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CHOICE FM, the British radio station that made its name exposing contemporary reggae, has closed its doors on the genre as it moves into a new era as Capital Extra.
Last week, reggae disc jockey Natty B was cut from the station's roster as Capital Extra began taking shape.
Natty B started at Choice FM in 2000. He said on Twitter that he enjoyed his time broadcasting reggae on one of London's most popular urban radio stations.
"I would like to thank everyone that has been a part of my journey and hope to be back on the airwaves very soon. Peace!"
His last show was on Sunday, September 29.
Choice FM grew from a small studio in Brixton in 1990. Its playlist of reggae, hip hop and soul appealed to an audience that comprised mainly black Londoners.
In an article on the noisey.vice.com website titled 'Why We Should Mourn The Death of Choice FM', Sam Wolfson bemoaned its loss.
"We've been here before. In 2003, when Choice was first bought by Capital, it was gutted. All reggae music was removed from the station's daytime playlists; some of the biggest DJs were fired and the hip hop-centric playlist of Mos Def and Nas was replaced by the commercial R&B sounds of Nelly and Destiny's Child. There were protests in Leicester Square, and many felt that black London had lost a voice on the airwaves."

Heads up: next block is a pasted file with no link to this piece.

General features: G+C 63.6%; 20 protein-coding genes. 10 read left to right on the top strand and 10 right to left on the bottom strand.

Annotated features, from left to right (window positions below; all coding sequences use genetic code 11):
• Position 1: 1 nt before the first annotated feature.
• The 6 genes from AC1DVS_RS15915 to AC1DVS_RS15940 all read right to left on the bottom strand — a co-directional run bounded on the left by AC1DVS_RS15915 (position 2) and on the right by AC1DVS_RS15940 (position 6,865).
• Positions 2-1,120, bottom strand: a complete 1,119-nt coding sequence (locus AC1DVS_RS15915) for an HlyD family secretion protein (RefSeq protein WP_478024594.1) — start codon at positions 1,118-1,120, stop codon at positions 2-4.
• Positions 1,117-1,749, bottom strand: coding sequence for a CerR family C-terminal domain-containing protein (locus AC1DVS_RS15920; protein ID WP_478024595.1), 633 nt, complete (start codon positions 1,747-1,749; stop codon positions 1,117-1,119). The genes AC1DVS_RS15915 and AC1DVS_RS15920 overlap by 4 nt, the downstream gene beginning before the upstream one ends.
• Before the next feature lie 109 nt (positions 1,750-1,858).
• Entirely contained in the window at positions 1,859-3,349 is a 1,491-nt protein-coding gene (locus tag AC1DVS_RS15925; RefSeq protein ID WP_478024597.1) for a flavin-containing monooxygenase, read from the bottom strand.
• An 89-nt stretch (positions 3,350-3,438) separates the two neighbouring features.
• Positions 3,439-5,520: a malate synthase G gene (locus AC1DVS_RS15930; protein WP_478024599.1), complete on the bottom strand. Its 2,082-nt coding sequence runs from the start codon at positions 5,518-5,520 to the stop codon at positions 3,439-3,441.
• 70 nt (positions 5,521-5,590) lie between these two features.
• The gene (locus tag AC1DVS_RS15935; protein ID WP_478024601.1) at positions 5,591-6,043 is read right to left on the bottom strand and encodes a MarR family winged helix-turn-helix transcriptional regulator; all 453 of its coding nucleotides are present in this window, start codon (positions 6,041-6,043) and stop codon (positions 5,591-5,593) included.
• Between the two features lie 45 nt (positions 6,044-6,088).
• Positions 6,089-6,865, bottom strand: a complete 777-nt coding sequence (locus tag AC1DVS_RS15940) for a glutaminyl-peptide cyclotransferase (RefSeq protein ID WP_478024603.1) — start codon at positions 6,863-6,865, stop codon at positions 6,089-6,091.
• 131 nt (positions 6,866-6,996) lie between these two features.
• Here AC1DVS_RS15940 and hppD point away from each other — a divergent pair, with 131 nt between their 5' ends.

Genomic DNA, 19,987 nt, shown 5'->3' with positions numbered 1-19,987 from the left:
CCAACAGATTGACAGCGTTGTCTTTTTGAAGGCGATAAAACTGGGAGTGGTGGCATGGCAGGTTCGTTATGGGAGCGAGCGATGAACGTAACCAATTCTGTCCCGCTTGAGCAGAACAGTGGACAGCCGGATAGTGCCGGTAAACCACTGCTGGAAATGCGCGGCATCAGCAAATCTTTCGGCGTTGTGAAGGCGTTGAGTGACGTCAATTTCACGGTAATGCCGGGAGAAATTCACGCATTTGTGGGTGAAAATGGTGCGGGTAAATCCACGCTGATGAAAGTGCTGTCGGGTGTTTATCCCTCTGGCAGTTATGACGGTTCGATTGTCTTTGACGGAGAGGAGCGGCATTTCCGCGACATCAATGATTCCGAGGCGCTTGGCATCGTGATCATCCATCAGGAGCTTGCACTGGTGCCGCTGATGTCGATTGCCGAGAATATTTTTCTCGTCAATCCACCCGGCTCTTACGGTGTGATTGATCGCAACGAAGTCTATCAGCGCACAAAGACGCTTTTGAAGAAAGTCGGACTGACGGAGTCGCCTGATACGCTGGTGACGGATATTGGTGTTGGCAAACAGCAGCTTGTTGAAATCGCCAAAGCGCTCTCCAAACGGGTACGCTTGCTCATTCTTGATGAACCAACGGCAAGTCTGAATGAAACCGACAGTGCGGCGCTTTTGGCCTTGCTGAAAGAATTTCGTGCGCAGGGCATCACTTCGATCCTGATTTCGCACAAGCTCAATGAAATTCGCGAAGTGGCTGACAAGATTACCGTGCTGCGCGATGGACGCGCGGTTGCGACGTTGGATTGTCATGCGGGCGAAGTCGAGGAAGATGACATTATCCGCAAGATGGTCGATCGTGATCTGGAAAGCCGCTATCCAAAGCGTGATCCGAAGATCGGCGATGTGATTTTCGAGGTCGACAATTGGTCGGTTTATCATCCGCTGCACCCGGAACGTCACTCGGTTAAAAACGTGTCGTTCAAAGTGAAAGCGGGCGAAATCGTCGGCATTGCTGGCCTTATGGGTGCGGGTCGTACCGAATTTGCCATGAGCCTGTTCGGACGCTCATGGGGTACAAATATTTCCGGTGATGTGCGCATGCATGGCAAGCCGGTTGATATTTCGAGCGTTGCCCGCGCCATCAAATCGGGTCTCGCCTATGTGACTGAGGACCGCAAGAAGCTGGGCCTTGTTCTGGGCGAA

Choice FM's prime-time evening schedule comprised mainly hip hop and British underground music. Weekends were dedicated to reggae, soca, dancehall, Afro beats and gospel.
Reggae has taken a beating on British mainstream radio in recent years. The most noted loss came last November when renowned reggae historian and dis jockey David Rodigan resigned from London's Kiss FM after 22 years.
He said management's "refusal" to schedule the music at a "socially accessible time" was the reason for him calling it a day.
Reggae disc jockey Natty B
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